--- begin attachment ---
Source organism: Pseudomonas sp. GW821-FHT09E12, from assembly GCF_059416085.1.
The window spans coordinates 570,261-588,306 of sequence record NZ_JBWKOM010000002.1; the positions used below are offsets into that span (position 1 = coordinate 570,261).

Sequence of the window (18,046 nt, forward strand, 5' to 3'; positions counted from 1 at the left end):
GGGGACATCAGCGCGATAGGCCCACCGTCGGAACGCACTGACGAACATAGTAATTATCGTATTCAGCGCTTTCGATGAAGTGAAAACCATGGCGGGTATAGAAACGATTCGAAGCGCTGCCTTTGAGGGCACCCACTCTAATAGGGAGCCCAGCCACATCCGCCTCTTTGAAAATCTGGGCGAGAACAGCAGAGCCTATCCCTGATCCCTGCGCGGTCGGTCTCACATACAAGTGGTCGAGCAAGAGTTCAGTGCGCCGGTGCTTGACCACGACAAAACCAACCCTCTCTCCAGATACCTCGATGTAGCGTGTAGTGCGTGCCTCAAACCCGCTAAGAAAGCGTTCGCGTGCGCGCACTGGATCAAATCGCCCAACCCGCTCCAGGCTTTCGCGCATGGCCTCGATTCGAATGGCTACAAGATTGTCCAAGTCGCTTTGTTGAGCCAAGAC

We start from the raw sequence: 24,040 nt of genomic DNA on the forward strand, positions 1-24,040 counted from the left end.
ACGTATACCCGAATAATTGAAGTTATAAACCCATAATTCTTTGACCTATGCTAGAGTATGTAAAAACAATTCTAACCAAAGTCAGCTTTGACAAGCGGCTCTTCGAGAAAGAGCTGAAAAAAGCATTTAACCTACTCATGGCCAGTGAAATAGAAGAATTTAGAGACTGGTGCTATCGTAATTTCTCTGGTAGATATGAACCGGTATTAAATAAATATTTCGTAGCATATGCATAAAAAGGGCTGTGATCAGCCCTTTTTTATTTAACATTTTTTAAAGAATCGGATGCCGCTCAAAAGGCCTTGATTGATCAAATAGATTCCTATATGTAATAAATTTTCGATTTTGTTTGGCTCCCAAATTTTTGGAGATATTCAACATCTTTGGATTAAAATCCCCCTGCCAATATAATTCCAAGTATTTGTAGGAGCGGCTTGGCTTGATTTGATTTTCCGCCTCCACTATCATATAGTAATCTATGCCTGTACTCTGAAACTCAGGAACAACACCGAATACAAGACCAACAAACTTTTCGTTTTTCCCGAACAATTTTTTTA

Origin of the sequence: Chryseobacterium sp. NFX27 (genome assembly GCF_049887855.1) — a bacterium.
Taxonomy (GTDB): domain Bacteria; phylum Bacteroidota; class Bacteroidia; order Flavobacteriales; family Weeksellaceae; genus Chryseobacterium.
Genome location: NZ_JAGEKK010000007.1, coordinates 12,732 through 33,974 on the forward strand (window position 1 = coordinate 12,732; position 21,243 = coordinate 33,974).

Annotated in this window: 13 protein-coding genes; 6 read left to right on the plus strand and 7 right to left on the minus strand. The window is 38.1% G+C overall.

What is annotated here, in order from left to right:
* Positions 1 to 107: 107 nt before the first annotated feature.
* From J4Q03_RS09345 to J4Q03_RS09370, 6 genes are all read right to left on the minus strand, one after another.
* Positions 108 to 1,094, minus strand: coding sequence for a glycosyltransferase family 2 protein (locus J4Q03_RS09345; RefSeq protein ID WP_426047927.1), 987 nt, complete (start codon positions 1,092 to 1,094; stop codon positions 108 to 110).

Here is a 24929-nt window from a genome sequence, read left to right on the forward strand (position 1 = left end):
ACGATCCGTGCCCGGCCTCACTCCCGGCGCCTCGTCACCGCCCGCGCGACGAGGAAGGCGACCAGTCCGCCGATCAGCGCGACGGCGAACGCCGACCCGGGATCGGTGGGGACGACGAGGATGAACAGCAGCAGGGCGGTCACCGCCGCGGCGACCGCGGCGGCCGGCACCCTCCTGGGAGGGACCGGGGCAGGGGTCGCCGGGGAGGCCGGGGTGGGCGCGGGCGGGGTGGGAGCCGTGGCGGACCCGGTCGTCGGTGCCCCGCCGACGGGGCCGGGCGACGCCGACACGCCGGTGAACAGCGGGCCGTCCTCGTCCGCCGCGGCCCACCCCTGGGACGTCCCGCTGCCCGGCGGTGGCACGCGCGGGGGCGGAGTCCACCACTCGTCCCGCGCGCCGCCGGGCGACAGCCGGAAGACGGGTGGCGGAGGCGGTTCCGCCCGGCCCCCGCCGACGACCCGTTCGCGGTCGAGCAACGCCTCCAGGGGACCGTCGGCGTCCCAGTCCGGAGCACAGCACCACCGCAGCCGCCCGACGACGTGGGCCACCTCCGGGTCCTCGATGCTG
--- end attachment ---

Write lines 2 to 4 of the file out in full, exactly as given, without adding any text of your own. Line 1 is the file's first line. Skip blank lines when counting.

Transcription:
The window spans coordinates 570,261-588,306 of sequence record NZ_JBWKOM010000002.1; the positions used below are offsets into that span (position 1 = coordinate 570,261).

Sequence of the window (18,046 nt, forward strand, 5' to 3'; positions counted from 1 at the left end):
GGGGACATCAGCGCGATAGGCCCACCGTCGGAACGCACTGACGAACATAGTAATTATCGTATTCAGCGCTTTCGATGAAGTGAAAACCATGGCGGGTATAGAAACGATTCGAAGCGCTGCCTTTGAGGGCACCCACTCTAATAGGGAGCCCAGCCACATCCGCCTCTTTGAAAATCTGGGCGAGAACAGCAGAGCCTATCCCTGATCCCTGCGCGGTCGGTCTCACATACAAGTGGTCGAGCAAGAGTTCAGTGCGCCGGTGCTTGACCACGACAAAACCAACCCTCTCTCCAGATACCTCGATGTAGCGTGTAGTGCGTGCCTCAAACCCGCTAAGAAAGCGTTCGCGTGCGCGCACTGGATCAAATCGCCCAACCCGCTCCAGGCTTTCGCGCATGGCCTCGATTCGAATGGCTACAAGATTGTCCAAGTCGCTTTGTTGAGCCAAGAC